History of Unity - Five Cities
Unity-Five Cities started in November of 1999 at Peaceful Point in Arroyo Grande under the spiritual leadership of Licensed Unity Teachers Martha Aivaz, Patty Morales and Therese Solimeno. In April 2001 we moved to the current venue at 789 Valley Rd., Arroyo Grande as we outgrew the Peaceful Point location.
Unity - Five Cities is now led by Rev. Brian Walker and is a Full Status Ministry affiliated with Unity Worldwide Ministries.
We are also a member of the Unity West Central Region that supports the creation of vibrant, diverse, spiritual leaders and communities by providing opportunities for spiritual growth, education, leadership development, networking and fellowship.
Foundations of the Unity Movement
The Unity movement was founded by Charles and Myrtle Fillmore. After Myrtle Fillmore's remarkable healing utilizing prayer and affirmations, many who were seeking help became interested in how she accomplished this healing. From small prayer circles in living rooms, Unity grew. The first issue of Unity Magazine was published in 1889. The teaching of the practice of prayer, through classes and correspondence, led to the establishment of Unity School, where the prayer ministry, Silent Unity, began, along with Unity School for Religious Studies, and a publishing arm for magazines and books. These services still exist today, under the name Unity®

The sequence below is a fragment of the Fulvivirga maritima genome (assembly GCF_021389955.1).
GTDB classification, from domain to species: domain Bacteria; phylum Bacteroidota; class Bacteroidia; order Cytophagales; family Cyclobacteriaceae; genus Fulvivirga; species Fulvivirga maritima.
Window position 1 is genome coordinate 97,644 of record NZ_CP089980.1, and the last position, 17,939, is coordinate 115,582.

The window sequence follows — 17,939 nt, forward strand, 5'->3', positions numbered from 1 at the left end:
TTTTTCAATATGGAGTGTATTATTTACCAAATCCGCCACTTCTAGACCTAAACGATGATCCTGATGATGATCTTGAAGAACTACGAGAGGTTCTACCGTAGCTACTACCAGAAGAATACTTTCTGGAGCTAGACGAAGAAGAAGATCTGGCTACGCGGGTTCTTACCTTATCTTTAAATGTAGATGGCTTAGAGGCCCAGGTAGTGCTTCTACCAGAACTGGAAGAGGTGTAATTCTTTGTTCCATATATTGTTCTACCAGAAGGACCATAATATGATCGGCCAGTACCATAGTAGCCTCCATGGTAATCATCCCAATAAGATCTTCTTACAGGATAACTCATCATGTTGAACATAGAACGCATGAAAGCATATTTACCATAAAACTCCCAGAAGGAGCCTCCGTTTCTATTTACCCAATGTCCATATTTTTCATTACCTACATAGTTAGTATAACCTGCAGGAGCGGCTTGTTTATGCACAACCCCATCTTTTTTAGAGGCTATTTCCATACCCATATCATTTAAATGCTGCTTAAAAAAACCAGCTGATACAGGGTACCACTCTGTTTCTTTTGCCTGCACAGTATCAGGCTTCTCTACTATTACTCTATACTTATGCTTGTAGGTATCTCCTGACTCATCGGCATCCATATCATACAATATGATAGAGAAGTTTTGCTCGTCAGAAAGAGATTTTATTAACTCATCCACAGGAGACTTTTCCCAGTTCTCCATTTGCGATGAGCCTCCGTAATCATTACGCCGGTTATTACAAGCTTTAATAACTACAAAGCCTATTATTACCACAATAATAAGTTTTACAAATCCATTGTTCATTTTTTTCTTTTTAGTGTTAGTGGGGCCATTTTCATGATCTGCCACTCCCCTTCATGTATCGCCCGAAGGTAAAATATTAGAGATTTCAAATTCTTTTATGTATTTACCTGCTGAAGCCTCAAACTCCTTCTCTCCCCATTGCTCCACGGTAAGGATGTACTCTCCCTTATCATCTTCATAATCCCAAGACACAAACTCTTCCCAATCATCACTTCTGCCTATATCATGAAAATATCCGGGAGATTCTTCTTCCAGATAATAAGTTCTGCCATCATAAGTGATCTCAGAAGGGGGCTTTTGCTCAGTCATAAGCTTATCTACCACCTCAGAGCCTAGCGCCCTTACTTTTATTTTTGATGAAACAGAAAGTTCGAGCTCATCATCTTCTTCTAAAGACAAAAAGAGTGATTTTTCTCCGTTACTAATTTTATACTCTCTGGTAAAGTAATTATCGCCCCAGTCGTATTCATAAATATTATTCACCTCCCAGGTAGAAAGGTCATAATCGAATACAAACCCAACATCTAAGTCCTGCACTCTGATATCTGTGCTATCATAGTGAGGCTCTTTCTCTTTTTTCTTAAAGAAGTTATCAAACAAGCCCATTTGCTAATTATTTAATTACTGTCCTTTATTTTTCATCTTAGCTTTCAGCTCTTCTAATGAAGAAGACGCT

In 1965, the Association of Unity Churches was formed by ministers and churches for the purpose of focusing on establishing new churches, supporting existing ones, ordaining ministers and licensing teachers. To this day, we are a worldwide movement of about 1,000 churches and groups supporting individuals on their spiritual path by offering communities of like-minded believers.
In the 1880s Charles and Myrtle Fillmore, co-founders of Unity began to work with some new ideas about life that they had found. Charles had a withered leg; Myrtle had tuberculosis. But in a short time, she was healed, and his health was so much improved that other people, seeing the changes in them, were drawn to them to find out how they, too, could change.
The Fillmore's had no thought of starting a new religion; they just wanted to help themselves and others who turned to them for help. In 1889 they began to publish a little magazine called "Modern Thought", which a few years later they renamed "Unity." In this magazine, they represented the ideas that had helped them heal themselves and find peace and strength. These ideas are simple. They are centered around two basic propositions:
(1) God is good. (2) God is available; in fact, God is in you.